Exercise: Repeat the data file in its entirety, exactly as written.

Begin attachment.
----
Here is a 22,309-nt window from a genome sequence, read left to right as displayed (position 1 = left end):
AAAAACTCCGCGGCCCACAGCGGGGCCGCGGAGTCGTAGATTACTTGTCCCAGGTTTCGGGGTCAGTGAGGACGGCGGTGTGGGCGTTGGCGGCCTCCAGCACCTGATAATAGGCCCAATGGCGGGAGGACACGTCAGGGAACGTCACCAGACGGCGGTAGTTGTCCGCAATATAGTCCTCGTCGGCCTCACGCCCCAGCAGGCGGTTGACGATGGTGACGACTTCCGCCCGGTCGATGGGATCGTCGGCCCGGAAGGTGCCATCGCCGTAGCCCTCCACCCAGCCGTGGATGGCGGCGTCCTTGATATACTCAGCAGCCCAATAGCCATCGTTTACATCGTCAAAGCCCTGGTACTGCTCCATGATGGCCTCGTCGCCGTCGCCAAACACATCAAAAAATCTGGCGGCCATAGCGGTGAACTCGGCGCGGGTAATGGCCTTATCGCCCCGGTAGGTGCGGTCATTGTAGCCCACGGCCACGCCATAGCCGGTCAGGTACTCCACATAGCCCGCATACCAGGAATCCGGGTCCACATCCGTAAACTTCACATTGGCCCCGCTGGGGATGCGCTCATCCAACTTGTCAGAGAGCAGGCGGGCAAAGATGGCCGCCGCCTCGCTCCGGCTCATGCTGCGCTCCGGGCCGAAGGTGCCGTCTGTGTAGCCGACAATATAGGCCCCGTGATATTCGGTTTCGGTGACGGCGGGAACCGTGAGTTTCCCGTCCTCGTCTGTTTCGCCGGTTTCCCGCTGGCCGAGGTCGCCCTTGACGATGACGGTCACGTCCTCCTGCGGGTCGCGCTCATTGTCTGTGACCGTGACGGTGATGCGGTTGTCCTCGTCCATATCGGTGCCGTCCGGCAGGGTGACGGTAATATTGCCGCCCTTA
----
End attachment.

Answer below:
Here is a 22,309-nt window from a genome sequence, read left to right as displayed (position 1 = left end):
AAAAACTCCGCGGCCCACAGCGGGGCCGCGGAGTCGTAGATTACTTGTCCCAGGTTTCGGGGTCAGTGAGGACGGCGGTGTGGGCGTTGGCGGCCTCCAGCACCTGATAATAGGCCCAATGGCGGGAGGACACGTCAGGGAACGTCACCAGACGGCGGTAGTTGTCCGCAATATAGTCCTCGTCGGCCTCACGCCCCAGCAGGCGGTTGACGATGGTGACGACTTCCGCCCGGTCGATGGGATCGTCGGCCCGGAAGGTGCCATCGCCGTAGCCCTCCACCCAGCCGTGGATGGCGGCGTCCTTGATATACTCAGCAGCCCAATAGCCATCGTTTACATCGTCAAAGCCCTGGTACTGCTCCATGATGGCCTCGTCGCCGTCGCCAAACACATCAAAAAATCTGGCGGCCATAGCGGTGAACTCGGCGCGGGTAATGGCCTTATCGCCCCGGTAGGTGCGGTCATTGTAGCCCACGGCCACGCCATAGCCGGTCAGGTACTCCACATAGCCCGCATACCAGGAATCCGGGTCCACATCCGTAAACTTCACATTGGCCCCGCTGGGGATGCGCTCATCCAACTTGTCAGAGAGCAGGCGGGCAAAGATGGCCGCCGCCTCGCTCCGGCTCATGCTGCGCTCCGGGCCGAAGGTGCCGTCTGTGTAGCCGACAATATAGGCCCCGTGATATTCGGTTTCGGTGACGGCGGGAACCGTGAGTTTCCCGTCCTCGTCTGTTTCGCCGGTTTCCCGCTGGCCGAGGTCGCCCTTGACGATGACGGTCACGTCCTCCTGCGGGTCGCGCTCATTGTCTGTGACCGTGACGGTGATGCGGTTGTCCTCGTCCATATCGGTGCCGTCCGGCAGGGTGACGGTAATATTGCCGCCCTTA